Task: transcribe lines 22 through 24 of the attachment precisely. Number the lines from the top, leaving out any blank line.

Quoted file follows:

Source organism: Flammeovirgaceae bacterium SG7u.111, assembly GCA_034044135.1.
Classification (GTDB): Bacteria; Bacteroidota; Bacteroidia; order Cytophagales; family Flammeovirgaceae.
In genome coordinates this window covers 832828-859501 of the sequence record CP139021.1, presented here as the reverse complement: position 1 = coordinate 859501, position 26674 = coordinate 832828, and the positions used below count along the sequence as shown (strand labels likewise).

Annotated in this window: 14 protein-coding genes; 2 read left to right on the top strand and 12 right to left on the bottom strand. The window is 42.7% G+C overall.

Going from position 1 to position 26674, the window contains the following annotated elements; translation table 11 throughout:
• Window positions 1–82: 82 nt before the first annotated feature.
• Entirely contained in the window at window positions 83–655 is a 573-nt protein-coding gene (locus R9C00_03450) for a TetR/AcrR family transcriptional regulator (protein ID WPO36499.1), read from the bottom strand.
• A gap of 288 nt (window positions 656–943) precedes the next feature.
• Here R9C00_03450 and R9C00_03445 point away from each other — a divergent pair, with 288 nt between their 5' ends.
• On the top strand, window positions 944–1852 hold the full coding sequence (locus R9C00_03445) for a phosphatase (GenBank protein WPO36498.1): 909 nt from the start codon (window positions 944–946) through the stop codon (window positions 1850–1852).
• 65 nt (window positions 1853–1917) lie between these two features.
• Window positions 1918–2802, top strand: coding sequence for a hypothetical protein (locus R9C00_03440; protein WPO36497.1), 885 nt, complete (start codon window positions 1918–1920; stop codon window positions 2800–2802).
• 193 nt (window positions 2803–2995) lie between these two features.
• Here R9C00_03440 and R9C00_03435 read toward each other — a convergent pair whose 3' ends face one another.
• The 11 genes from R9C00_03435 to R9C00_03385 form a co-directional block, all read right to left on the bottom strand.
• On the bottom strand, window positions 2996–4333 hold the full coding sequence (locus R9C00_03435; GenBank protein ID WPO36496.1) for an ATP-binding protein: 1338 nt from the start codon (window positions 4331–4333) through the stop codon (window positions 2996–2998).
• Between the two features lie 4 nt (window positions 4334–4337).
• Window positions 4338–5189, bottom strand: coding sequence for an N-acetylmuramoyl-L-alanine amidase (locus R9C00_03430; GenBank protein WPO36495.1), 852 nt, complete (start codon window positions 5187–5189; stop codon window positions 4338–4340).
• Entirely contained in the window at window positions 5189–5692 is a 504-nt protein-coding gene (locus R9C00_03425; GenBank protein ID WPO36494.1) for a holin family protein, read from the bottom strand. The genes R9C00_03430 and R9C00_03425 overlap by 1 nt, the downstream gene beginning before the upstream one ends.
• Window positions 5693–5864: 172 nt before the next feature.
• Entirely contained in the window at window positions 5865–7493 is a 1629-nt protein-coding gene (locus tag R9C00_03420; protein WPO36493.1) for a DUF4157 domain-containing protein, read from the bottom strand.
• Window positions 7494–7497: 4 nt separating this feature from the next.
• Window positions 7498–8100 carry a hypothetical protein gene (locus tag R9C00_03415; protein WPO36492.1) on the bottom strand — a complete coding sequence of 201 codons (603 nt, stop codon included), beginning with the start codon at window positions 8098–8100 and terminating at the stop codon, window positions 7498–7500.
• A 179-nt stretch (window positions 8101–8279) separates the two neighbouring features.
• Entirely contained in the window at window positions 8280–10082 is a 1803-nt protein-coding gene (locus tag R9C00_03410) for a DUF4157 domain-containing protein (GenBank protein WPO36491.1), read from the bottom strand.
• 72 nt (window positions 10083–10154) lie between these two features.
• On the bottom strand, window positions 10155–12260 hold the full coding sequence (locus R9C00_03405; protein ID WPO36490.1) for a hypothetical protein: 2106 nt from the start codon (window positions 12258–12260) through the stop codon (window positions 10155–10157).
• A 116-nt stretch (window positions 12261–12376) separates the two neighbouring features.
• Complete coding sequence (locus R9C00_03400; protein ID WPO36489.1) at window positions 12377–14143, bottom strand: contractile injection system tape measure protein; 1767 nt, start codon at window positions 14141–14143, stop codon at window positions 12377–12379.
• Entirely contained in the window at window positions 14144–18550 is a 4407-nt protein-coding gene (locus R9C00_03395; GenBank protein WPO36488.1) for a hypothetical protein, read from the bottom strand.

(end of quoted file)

• Window positions 7494–7497: 4 nt separating this feature from the next.
• Window positions 7498–8100 carry a hypothetical protein gene (locus tag R9C00_03415; protein WPO36492.1) on the bottom strand — a complete coding sequence of 201 codons (603 nt, stop codon included), beginning with the start codon at window positions 8098–8100 and terminating at the stop codon, window positions 7498–7500.
• A 179-nt stretch (window positions 8101–8279) separates the two neighbouring features.